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Category: Ophthalmology | Monthly Briefing

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October 2009 Briefing - Ophthalmology

Last Updated: November 02, 2009.

 

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Here are what the editors at HealthDay consider to be the most important developments in Ophthalmology for October 2009. This roundup includes the latest research news from journal articles, as well as the FDA approvals and regulatory changes that are the most likely to affect clinical practice.

Medical School Enrollment Continues to Expand

MONDAY, Oct. 26 (HealthDay News) -- Almost 18,400 students enrolled in medical school in the United States in 2009, a 2 percent increase over the previous year, but even more expansion is needed to meet future demand, according to an Oct. 20 report from the Association of American Medical Colleges (AAMC).

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Gene Therapy Shows Promise in Inherited Sight Disorder

MONDAY, Oct. 26 (HealthDay News) -- Gene therapy for a rare inherited sight disorder in which severely impaired vision in childhood usually results in blindness in adulthood can substantially improve vision, particularly in children, according to a study published online Oct. 24 in The Lancet.

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Some Hospital Staff Predicted to Be Infection Superspreaders

THURSDAY, Oct. 22 (HealthDay News) -- Hospital staff such as therapists and radiologists who are in contact with all patients have the potential to be superspreaders of infection if they fail to wash their hands regularly, according to a study published online Oct. 19 in the Proceedings of the National Academy of Sciences.

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Sources Find Different Numbers of Active Physicians

WEDNESDAY, Oct. 21 (HealthDay News) -- Estimates from U.S. Census Bureau surveys find fewer older physicians remaining active compared with the American Medical Association Physician Masterfile data, according to research published in the Oct. 21 issue of the Journal of the American Medical Association.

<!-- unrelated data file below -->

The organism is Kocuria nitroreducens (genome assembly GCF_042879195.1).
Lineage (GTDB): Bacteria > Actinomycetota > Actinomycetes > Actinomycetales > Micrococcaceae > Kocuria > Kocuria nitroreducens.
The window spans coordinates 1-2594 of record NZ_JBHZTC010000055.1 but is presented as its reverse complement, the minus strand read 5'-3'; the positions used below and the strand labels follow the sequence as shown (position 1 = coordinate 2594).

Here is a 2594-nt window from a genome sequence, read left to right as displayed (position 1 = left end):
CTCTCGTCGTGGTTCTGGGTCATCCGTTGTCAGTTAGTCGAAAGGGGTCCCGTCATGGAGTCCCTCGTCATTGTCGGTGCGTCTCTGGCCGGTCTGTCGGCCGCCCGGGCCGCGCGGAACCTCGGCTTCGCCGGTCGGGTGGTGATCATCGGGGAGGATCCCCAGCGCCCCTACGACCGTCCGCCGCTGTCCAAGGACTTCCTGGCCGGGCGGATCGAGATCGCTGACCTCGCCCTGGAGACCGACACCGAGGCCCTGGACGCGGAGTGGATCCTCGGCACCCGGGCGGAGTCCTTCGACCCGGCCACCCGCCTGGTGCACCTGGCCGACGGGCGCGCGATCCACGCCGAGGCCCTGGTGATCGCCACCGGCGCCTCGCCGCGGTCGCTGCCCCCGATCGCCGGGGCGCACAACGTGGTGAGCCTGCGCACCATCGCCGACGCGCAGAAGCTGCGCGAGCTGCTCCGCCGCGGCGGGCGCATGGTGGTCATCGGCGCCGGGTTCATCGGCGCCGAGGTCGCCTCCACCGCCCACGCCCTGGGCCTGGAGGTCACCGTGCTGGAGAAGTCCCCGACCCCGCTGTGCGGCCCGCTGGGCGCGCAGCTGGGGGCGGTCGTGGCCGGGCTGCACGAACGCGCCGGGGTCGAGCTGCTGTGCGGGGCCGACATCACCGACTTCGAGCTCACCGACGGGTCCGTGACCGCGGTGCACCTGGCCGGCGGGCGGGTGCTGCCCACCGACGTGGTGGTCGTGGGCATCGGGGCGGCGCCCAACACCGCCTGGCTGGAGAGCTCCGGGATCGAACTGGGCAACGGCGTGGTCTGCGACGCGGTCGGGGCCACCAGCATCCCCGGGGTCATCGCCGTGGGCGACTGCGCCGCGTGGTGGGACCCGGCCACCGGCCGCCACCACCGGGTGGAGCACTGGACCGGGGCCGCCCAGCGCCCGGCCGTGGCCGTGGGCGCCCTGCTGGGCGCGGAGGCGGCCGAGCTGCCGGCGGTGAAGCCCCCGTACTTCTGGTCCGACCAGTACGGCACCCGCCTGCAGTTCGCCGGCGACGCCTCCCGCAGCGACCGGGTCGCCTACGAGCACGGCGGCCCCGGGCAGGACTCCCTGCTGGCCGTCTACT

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FDA Launches Drug Disposal Advice Web Page

FRIDAY, Oct. 16 (HealthDay News) -- The U.S. Food and Drug Administration has launched a new Web page for consumers to educate them on the safe disposal of certain medicines that can be dangerous or even fatal if they end up in the wrong hands.

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Normal-Tension Glaucoma Treatment Options Explored

THURSDAY, Oct. 15 (HealthDay News) -- Untreated intraocular pressure and zone β variables of peripapillary atrophy may serve as risk factors for normal-tension glaucoma (NTG) in young individuals with moderate to severe vision loss, according to a study in the October issue of the Archives of Ophthalmology.

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More Very Preterm Births Is Raising Retinopathy Incidence

WEDNESDAY, Oct. 14 (HealthDay News) -- The increasing number of extremely preterm babies who are surviving is increasing the incidence of retinopathy of prematurity, according to a study published in the October issue of the Archives of Ophthalmology.

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Study Evaluates Hospital Quality and Mortality Rates

TUESDAY, Oct. 13 (HealthDay News) -- Hospital mortality rates in the United States have improved, although major differences in quality still exist between the best and worst hospitals, according to a report published Oct. 13 by HealthGrades.

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Early AMD May Increase Heart Disease Risk in Older Adults

TUESDAY, Oct. 13 (HealthDay News) -- Older adults with early age-related macular degeneration (AMD) may be at higher risk of coronary heart disease, according to the Cardiovascular Health Study published in the October issue of Ophthalmology.

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Visual Impairment May Affect Mortality Risk in Elders

MONDAY, Oct. 12 (HealthDay News) -- Visual impairment that cannot be corrected increases the odds of mortality in older adults, especially among those younger than 75, according to a study published in the October issue of the Archives of Ophthalmology.